Reading and Writing about Visual Experience: Esoterica
Monday, Wednesday: 12:30-2:00pm
Esoteric art is obscure and intentionally so. Unintelligible to the uninitiated, esoterica is shaped by systems of thought and practice at odds with institutional or normative modes of vision, especially those commonly classified as scientific and modern. This class examines how contemporary scholars have attempted to alleviate this obscurantism with descriptions, contextualizations, and analyses of artifacts from esoteric cultures around the world. The class thus offers a comparative view of esotericism, and addresses a variety of questions: What constitutes the material practice of alchemy, and what, if anything, does Hermetic alchemy have to do with Daoist alchemy? Why make a homunculus? How does a maṇḍala work? How have scholars positioned their writing relative to mystical and occult icons? How have they argued for the relevance of esoteric art in the world today?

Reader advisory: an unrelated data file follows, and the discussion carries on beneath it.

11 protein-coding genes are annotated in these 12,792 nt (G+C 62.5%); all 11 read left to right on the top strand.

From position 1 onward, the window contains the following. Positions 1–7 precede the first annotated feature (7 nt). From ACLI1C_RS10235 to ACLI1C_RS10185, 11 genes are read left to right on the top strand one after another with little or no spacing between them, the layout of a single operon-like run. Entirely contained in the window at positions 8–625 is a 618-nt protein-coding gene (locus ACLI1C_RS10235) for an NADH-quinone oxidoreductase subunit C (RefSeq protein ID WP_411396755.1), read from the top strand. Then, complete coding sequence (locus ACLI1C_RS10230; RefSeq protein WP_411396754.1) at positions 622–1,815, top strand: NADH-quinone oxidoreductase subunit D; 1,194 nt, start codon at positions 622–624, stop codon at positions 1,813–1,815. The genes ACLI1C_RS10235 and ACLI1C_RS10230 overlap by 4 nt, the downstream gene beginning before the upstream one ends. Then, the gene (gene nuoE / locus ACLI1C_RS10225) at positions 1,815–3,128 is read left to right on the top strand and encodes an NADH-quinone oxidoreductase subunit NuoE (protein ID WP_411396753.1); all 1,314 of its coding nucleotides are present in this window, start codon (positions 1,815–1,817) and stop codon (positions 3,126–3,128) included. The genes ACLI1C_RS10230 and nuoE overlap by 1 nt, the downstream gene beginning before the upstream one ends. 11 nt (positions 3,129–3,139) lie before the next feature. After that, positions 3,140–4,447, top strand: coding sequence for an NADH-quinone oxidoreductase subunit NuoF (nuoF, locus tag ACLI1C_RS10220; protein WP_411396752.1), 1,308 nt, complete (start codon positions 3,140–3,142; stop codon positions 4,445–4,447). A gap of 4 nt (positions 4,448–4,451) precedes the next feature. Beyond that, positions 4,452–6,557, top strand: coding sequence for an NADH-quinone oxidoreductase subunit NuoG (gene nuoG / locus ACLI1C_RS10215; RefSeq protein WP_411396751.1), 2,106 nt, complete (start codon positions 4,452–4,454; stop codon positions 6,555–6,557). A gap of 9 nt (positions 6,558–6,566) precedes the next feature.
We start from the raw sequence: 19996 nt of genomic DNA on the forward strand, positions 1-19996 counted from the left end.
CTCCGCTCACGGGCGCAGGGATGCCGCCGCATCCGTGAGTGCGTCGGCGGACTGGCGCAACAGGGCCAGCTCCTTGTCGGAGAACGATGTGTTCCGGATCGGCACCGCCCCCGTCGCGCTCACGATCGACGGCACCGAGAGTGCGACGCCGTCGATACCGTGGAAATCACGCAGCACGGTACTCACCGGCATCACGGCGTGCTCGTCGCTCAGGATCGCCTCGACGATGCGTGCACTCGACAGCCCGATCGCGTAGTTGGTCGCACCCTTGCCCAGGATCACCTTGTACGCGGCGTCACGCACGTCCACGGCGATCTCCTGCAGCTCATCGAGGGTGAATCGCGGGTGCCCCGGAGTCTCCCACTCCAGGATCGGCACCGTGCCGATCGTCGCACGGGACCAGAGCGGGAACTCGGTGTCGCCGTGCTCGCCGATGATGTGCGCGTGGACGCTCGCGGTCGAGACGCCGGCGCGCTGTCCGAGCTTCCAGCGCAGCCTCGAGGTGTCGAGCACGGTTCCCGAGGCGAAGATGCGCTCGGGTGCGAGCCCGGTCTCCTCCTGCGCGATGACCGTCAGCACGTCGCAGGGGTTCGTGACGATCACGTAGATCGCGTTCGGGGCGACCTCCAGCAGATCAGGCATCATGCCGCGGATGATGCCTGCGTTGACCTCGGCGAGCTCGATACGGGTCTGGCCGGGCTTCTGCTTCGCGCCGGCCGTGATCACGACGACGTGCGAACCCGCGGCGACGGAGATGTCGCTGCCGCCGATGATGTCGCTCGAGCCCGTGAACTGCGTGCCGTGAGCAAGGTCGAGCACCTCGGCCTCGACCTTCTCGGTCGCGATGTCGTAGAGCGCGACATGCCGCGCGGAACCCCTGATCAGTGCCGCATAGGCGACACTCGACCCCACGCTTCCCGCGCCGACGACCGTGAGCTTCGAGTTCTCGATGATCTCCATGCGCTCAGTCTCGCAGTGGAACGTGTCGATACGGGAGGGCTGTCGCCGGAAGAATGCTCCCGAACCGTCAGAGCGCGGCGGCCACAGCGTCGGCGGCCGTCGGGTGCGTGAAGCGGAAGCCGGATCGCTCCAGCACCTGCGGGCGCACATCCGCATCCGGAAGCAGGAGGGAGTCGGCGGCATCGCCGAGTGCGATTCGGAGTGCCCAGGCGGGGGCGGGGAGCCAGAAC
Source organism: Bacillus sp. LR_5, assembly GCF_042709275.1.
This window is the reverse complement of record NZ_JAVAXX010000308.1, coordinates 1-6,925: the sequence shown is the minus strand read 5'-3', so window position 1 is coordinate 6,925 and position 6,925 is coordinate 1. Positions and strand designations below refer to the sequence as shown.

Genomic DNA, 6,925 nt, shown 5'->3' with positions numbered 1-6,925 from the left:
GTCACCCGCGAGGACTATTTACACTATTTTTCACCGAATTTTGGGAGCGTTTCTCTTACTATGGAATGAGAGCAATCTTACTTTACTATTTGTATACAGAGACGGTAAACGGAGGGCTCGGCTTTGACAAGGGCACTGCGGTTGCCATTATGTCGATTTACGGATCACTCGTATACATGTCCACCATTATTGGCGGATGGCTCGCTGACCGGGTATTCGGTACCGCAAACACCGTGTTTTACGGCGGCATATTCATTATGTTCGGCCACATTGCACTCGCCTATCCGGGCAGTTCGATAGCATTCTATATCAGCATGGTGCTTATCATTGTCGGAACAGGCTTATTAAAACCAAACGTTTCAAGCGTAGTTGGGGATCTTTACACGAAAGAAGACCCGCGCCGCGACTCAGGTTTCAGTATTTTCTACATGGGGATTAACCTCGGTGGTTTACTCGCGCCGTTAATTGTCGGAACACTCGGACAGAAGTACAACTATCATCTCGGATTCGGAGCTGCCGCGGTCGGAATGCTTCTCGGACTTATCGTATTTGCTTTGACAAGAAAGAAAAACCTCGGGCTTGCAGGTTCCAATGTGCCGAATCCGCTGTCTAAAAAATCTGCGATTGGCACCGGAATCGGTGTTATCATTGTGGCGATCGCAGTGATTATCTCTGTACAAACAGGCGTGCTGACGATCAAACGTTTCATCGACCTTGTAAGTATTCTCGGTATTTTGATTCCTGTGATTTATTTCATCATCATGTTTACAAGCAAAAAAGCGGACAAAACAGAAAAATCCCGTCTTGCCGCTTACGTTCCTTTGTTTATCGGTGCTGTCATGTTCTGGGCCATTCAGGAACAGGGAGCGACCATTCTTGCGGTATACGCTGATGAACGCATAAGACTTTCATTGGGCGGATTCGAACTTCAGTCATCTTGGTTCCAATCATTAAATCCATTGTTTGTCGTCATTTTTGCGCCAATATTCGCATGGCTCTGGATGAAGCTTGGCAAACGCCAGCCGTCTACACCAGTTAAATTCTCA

Taught from the vantage of art history, the class responds to these questions by providing students with a basic art historical grounding from which to begin writing about the art of esotericism. Students will practice looking carefully at relevant objects, analyzing scholarly claims, and conducting independent research; they will draw from these skills as they craft thoughtful and well-organized written compositions. Repetition and revision are key to these practices. A diversity of forms, formats, and performances will be examined, with special attention given to objects collected locally, such as in the Berkeley Art Museum. Readings will incorporate texts by art historians and other scholars working in related fields and disciplines. Each student will work on a relevant research project culminating in a 10-12 page paper.